The multiple sewing machines set in a grid speak like Sister Carrita hinted. The multiple images are more powerful than any single image. In the sixties this was a break with tradition. Redundancy was out. Even AA stalwart Bill Wilson tried avoid linguistic duplication to make his message more powerful. The truth that became evident over time, was that multiple images gave rise to powerful messages. The sweat shop sewing machines hint at an era that we hope has gone by. Sadly, there are many women and children attached to the treddle of these machines. I remember rebuilding one as novelty.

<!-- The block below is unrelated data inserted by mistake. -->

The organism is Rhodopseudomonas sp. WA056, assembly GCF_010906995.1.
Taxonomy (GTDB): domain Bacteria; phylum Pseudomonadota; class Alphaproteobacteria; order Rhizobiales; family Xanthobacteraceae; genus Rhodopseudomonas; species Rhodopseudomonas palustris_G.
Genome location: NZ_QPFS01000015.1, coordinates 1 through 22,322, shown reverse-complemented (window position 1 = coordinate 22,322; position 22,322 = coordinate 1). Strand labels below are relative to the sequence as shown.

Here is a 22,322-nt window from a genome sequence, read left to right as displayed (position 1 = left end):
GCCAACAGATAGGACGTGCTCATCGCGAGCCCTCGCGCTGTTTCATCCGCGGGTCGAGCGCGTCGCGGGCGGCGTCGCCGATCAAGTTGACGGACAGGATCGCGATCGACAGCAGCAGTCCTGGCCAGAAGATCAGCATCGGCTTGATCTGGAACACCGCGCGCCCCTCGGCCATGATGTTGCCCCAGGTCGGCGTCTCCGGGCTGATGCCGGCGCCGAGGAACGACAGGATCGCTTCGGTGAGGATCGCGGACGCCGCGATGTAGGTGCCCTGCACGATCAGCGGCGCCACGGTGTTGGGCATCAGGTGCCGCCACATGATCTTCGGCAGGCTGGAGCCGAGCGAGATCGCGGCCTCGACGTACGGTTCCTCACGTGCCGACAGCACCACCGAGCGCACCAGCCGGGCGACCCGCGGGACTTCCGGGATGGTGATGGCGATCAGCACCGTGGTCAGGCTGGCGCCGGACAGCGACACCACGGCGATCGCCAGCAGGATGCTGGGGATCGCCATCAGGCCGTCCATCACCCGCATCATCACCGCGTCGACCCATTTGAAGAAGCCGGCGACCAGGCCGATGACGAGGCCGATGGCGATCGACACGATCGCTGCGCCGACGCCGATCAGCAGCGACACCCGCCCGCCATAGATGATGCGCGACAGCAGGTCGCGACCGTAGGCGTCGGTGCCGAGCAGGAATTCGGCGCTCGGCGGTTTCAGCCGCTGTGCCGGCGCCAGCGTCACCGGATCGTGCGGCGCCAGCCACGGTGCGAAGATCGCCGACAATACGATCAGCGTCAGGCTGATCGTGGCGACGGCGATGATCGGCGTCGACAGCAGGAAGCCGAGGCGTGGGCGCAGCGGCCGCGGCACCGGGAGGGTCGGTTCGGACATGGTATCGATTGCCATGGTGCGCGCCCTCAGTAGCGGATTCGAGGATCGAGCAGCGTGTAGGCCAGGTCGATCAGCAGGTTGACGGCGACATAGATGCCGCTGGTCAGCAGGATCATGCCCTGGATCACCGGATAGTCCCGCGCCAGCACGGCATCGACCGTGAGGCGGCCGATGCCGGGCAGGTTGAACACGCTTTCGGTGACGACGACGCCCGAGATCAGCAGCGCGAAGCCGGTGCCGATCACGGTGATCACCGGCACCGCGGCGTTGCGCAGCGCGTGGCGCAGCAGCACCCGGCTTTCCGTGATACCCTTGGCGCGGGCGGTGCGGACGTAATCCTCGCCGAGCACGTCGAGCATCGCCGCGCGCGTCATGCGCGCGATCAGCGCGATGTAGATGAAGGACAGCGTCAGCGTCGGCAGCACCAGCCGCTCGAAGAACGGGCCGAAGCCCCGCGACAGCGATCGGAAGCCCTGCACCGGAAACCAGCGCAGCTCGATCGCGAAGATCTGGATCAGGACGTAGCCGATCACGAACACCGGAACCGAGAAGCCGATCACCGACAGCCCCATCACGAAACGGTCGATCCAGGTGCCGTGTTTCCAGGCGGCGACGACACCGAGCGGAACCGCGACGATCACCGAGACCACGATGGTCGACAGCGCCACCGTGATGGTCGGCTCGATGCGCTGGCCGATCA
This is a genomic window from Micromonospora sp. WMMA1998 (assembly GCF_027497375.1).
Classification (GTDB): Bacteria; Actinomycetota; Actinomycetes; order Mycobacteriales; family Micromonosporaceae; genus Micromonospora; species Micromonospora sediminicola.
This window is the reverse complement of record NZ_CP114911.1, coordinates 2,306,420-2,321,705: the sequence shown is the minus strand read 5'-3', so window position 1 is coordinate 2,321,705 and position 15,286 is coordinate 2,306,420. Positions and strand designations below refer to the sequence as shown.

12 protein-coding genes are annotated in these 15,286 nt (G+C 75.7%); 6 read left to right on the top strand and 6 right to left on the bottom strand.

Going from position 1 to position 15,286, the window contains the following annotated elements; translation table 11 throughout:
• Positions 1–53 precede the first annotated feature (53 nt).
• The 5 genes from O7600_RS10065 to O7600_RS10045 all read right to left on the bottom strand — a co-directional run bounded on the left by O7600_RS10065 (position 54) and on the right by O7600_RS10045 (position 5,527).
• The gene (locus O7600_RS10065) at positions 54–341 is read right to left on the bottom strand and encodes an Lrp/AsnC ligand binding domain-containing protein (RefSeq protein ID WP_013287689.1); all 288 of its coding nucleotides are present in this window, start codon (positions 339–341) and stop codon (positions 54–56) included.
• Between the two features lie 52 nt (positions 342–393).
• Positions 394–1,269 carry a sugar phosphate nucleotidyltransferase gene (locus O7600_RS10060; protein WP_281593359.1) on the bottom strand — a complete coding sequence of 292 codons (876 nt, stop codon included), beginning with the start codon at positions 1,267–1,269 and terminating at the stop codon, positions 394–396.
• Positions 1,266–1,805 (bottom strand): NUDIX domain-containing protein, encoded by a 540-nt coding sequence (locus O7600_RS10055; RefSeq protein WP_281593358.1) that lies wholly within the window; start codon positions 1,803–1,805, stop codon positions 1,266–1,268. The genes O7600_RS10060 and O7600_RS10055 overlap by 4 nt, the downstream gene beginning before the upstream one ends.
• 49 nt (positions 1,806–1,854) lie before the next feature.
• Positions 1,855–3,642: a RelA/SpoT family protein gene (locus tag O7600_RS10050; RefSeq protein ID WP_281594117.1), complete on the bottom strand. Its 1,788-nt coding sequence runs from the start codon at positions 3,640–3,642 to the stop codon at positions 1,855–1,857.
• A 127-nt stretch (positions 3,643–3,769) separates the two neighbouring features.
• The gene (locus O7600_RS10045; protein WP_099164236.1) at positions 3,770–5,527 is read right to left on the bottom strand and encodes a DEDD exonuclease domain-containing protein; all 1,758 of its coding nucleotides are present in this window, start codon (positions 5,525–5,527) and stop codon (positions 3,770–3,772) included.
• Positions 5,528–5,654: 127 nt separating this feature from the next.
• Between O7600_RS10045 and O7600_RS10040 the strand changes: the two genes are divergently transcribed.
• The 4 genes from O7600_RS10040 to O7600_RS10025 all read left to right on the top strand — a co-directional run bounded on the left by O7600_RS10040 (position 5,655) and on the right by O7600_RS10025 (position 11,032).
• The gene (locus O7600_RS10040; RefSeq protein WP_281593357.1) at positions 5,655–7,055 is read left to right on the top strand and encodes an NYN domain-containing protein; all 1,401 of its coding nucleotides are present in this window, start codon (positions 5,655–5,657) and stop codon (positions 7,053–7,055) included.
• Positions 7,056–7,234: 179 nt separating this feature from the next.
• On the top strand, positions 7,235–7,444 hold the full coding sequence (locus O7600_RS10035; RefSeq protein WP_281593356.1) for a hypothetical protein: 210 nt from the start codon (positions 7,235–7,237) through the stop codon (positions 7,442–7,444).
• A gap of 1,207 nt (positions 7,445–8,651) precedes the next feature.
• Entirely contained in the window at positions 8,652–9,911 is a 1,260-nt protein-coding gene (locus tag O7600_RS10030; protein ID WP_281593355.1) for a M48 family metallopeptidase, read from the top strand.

In the cab of a truck body in the Di Mai restaurant in Ho Chi Minh City, Margaret takes control of the menu, cash and phones. Almost familiar for a retiree!
On the side of the Opera house we pose near the fountain of music! And as one might imagine, we age as we wander! The images of history are landmarks on the way!
One thought on “Made in Vietnam”
Happy Birthday. Love these pics.
Thanks for sharing the commentary too!